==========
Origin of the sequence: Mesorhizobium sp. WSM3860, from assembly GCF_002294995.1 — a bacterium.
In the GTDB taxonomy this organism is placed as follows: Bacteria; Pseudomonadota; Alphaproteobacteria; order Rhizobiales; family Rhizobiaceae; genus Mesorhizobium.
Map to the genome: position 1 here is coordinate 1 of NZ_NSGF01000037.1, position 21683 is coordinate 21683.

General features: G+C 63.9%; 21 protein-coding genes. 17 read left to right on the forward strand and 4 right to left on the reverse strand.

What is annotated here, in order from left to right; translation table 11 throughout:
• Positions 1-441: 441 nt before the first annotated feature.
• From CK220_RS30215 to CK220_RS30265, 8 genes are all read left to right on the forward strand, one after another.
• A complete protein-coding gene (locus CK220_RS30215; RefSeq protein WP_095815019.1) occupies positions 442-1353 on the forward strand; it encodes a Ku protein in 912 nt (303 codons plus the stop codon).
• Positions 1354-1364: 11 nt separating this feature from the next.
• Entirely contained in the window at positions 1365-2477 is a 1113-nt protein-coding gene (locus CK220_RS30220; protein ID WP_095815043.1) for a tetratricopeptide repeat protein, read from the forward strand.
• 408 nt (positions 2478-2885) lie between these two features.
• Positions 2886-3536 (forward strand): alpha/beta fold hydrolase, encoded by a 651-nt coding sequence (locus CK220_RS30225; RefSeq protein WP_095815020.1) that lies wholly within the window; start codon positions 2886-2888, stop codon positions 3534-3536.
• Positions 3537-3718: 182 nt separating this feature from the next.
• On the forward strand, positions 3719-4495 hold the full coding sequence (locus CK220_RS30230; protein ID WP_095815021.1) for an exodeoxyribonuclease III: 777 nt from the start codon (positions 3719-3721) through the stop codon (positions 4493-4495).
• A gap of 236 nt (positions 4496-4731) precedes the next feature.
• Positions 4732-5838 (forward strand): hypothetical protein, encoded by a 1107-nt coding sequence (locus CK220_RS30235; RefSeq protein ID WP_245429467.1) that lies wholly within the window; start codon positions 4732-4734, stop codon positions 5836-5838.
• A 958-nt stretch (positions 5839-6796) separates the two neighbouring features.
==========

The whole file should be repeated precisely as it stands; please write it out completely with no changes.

Origin of the sequence: Mesorhizobium sp. WSM3860, from assembly GCF_002294995.1 — a bacterium.
In the GTDB taxonomy this organism is placed as follows: Bacteria; Pseudomonadota; Alphaproteobacteria; order Rhizobiales; family Rhizobiaceae; genus Mesorhizobium.
Map to the genome: position 1 here is coordinate 1 of NZ_NSGF01000037.1, position 21683 is coordinate 21683.

General features: G+C 63.9%; 21 protein-coding genes. 17 read left to right on the forward strand and 4 right to left on the reverse strand.

What is annotated here, in order from left to right; translation table 11 throughout:
• Positions 1-441: 441 nt before the first annotated feature.
• From CK220_RS30215 to CK220_RS30265, 8 genes are all read left to right on the forward strand, one after another.
• A complete protein-coding gene (locus CK220_RS30215; RefSeq protein WP_095815019.1) occupies positions 442-1353 on the forward strand; it encodes a Ku protein in 912 nt (303 codons plus the stop codon).
• Positions 1354-1364: 11 nt separating this feature from the next.
• Entirely contained in the window at positions 1365-2477 is a 1113-nt protein-coding gene (locus CK220_RS30220; protein ID WP_095815043.1) for a tetratricopeptide repeat protein, read from the forward strand.
• 408 nt (positions 2478-2885) lie between these two features.
• Positions 2886-3536 (forward strand): alpha/beta fold hydrolase, encoded by a 651-nt coding sequence (locus CK220_RS30225; RefSeq protein WP_095815020.1) that lies wholly within the window; start codon positions 2886-2888, stop codon positions 3534-3536.
• Positions 3537-3718: 182 nt separating this feature from the next.
• On the forward strand, positions 3719-4495 hold the full coding sequence (locus CK220_RS30230; protein ID WP_095815021.1) for an exodeoxyribonuclease III: 777 nt from the start codon (positions 3719-3721) through the stop codon (positions 4493-4495).
• A gap of 236 nt (positions 4496-4731) precedes the next feature.
• Positions 4732-5838 (forward strand): hypothetical protein, encoded by a 1107-nt coding sequence (locus CK220_RS30235; RefSeq protein ID WP_245429467.1) that lies wholly within the window; start codon positions 4732-4734, stop codon positions 5836-5838.
• A 958-nt stretch (positions 5839-6796) separates the two neighbouring features.